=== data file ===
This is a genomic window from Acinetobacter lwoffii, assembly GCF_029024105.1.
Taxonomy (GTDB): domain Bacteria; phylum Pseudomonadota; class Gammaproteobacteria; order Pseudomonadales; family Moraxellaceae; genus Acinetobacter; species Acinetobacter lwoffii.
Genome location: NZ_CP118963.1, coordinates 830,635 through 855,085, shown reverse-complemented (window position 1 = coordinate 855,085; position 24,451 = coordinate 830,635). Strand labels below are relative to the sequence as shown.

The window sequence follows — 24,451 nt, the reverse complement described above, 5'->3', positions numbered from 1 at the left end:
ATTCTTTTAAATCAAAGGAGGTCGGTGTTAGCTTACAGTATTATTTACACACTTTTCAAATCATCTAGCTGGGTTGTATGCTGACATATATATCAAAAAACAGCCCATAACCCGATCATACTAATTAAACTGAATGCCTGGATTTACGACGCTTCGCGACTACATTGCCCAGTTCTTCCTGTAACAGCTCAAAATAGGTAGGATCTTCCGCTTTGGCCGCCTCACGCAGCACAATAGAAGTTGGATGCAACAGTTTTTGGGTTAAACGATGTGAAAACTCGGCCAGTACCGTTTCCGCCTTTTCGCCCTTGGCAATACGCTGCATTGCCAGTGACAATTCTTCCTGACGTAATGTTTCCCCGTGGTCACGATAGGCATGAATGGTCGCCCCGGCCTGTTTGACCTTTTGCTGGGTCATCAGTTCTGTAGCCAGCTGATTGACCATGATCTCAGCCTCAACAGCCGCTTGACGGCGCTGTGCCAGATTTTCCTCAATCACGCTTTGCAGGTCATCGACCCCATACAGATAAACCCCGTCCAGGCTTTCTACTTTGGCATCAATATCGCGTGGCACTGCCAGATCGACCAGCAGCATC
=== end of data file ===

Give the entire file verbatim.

This is a genomic window from Acinetobacter lwoffii, assembly GCF_029024105.1.
Taxonomy (GTDB): domain Bacteria; phylum Pseudomonadota; class Gammaproteobacteria; order Pseudomonadales; family Moraxellaceae; genus Acinetobacter; species Acinetobacter lwoffii.
Genome location: NZ_CP118963.1, coordinates 830,635 through 855,085, shown reverse-complemented (window position 1 = coordinate 855,085; position 24,451 = coordinate 830,635). Strand labels below are relative to the sequence as shown.

The window sequence follows — 24,451 nt, the reverse complement described above, 5'->3', positions numbered from 1 at the left end:
ATTCTTTTAAATCAAAGGAGGTCGGTGTTAGCTTACAGTATTATTTACACACTTTTCAAATCATCTAGCTGGGTTGTATGCTGACATATATATCAAAAAACAGCCCATAACCCGATCATACTAATTAAACTGAATGCCTGGATTTACGACGCTTCGCGACTACATTGCCCAGTTCTTCCTGTAACAGCTCAAAATAGGTAGGATCTTCCGCTTTGGCCGCCTCACGCAGCACAATAGAAGTTGGATGCAACAGTTTTTGGGTTAAACGATGTGAAAACTCGGCCAGTACCGTTTCCGCCTTTTCGCCCTTGGCAATACGCTGCATTGCCAGTGACAATTCTTCCTGACGTAATGTTTCCCCGTGGTCACGATAGGCATGAATGGTCGCCCCGGCCTGTTTGACCTTTTGCTGGGTCATCAGTTCTGTAGCCAGCTGATTGACCATGATCTCAGCCTCAACAGCCGCTTGACGGCGCTGTGCCAGATTTTCCTCAATCACGCTTTGCAGGTCATCGACCCCATACAGATAAACCCCGTCCAGGCTTTCTACTTTGGCATCAATATCGCGTGGCACTGCCAGATCGACCAGCAGCATC